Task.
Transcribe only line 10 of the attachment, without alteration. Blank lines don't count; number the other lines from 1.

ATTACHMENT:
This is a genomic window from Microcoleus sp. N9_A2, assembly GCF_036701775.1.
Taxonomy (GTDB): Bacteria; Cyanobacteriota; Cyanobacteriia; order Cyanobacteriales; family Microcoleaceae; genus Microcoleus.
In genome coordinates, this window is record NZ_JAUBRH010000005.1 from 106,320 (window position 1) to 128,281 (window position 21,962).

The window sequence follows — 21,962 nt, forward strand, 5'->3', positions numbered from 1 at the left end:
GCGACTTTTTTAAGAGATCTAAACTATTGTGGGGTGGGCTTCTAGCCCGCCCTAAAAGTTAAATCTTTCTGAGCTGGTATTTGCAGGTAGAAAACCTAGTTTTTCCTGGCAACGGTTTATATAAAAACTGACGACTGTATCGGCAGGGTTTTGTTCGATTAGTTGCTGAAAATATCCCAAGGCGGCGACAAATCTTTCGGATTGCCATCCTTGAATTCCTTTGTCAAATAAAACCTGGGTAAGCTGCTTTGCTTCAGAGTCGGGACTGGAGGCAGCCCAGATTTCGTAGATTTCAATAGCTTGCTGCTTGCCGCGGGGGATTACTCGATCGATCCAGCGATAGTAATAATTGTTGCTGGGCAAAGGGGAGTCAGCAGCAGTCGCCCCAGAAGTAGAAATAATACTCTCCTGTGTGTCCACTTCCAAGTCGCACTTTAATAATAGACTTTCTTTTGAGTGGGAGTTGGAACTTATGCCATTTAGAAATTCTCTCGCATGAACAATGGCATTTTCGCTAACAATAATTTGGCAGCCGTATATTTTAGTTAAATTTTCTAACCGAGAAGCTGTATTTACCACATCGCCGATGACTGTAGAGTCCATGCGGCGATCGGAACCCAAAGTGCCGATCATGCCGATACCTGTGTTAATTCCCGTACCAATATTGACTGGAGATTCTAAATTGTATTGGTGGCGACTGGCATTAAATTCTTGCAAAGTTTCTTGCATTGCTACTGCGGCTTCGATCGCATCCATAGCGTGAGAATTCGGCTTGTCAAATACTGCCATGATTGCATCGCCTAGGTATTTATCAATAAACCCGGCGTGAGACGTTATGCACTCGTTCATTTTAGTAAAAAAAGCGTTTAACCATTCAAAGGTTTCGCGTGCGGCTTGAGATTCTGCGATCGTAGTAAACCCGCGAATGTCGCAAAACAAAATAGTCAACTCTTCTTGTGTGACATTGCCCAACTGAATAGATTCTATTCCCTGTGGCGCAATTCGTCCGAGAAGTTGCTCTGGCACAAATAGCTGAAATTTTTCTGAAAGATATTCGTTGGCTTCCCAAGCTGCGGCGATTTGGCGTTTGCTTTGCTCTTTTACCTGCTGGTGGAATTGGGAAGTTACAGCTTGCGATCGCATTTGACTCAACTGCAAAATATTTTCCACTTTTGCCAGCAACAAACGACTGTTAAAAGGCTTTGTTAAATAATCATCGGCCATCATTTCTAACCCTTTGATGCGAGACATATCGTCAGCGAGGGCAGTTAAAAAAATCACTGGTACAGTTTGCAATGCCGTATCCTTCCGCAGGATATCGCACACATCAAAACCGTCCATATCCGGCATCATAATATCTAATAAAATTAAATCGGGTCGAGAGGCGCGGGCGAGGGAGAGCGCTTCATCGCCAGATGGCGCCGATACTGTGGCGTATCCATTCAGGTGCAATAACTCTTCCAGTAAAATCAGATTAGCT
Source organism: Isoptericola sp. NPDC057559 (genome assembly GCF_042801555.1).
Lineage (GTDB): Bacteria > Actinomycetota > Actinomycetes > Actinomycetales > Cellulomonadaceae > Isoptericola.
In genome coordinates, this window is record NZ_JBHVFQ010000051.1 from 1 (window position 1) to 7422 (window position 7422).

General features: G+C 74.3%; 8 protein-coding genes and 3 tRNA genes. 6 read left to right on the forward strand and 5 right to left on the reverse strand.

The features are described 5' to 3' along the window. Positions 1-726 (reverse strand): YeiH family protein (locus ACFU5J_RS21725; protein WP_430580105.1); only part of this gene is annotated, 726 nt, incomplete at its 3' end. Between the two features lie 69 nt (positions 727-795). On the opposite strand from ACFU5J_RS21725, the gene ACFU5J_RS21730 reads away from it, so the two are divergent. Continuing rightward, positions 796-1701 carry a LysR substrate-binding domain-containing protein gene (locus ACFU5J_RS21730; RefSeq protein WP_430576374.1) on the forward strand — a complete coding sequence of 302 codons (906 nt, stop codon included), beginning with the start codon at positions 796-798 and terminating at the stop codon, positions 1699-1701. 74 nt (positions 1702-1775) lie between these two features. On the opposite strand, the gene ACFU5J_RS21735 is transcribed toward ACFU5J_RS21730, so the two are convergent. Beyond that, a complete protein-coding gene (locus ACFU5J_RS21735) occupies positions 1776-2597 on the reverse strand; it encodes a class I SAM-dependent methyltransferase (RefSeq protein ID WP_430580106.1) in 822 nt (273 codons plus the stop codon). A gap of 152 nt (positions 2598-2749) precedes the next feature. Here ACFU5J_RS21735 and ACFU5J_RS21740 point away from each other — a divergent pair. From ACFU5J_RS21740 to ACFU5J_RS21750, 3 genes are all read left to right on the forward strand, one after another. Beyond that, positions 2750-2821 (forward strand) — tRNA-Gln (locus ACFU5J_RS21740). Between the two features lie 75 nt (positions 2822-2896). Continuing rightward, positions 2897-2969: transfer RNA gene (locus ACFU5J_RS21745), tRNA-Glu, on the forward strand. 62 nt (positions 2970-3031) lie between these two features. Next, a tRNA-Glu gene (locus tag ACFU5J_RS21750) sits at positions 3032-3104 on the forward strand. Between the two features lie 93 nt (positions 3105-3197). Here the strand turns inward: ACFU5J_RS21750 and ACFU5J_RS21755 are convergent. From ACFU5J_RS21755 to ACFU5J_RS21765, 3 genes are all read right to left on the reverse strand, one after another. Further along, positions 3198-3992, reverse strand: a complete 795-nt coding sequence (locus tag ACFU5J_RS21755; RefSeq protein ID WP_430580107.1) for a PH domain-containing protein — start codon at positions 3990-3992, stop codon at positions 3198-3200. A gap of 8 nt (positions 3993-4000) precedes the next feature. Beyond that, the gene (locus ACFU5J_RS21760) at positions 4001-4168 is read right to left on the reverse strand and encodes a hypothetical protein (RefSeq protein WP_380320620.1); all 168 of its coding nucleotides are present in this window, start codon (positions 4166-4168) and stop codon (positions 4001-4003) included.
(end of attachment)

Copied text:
The features are described 5' to 3' along the window. Positions 1-726 (reverse strand): YeiH family protein (locus ACFU5J_RS21725; protein WP_430580105.1); only part of this gene is annotated, 726 nt, incomplete at its 3' end. Between the two features lie 69 nt (positions 727-795). On the opposite strand from ACFU5J_RS21725, the gene ACFU5J_RS21730 reads away from it, so the two are divergent. Continuing rightward, positions 796-1701 carry a LysR substrate-binding domain-containing protein gene (locus ACFU5J_RS21730; RefSeq protein WP_430576374.1) on the forward strand — a complete coding sequence of 302 codons (906 nt, stop codon included), beginning with the start codon at positions 796-798 and terminating at the stop codon, positions 1699-1701. 74 nt (positions 1702-1775) lie between these two features. On the opposite strand, the gene ACFU5J_RS21735 is transcribed toward ACFU5J_RS21730, so the two are convergent. Beyond that, a complete protein-coding gene (locus ACFU5J_RS21735) occupies positions 1776-2597 on the reverse strand; it encodes a class I SAM-dependent methyltransferase (RefSeq protein ID WP_430580106.1) in 822 nt (273 codons plus the stop codon). A gap of 152 nt (positions 2598-2749) precedes the next feature. Here ACFU5J_RS21735 and ACFU5J_RS21740 point away from each other — a divergent pair. From ACFU5J_RS21740 to ACFU5J_RS21750, 3 genes are all read left to right on the forward strand, one after another. Beyond that, positions 2750-2821 (forward strand) — tRNA-Gln (locus ACFU5J_RS21740). Between the two features lie 75 nt (positions 2822-2896). Continuing rightward, positions 2897-2969: transfer RNA gene (locus ACFU5J_RS21745), tRNA-Glu, on the forward strand. 62 nt (positions 2970-3031) lie between these two features. Next, a tRNA-Glu gene (locus tag ACFU5J_RS21750) sits at positions 3032-3104 on the forward strand. Between the two features lie 93 nt (positions 3105-3197). Here the strand turns inward: ACFU5J_RS21750 and ACFU5J_RS21755 are convergent. From ACFU5J_RS21755 to ACFU5J_RS21765, 3 genes are all read right to left on the reverse strand, one after another. Further along, positions 3198-3992, reverse strand: a complete 795-nt coding sequence (locus tag ACFU5J_RS21755; RefSeq protein ID WP_430580107.1) for a PH domain-containing protein — start codon at positions 3990-3992, stop codon at positions 3198-3200. A gap of 8 nt (positions 3993-4000) precedes the next feature. Beyond that, the gene (locus ACFU5J_RS21760) at positions 4001-4168 is read right to left on the reverse strand and encodes a hypothetical protein (RefSeq protein WP_380320620.1); all 168 of its coding nucleotides are present in this window, start codon (positions 4166-4168) and stop codon (positions 4001-4003) included.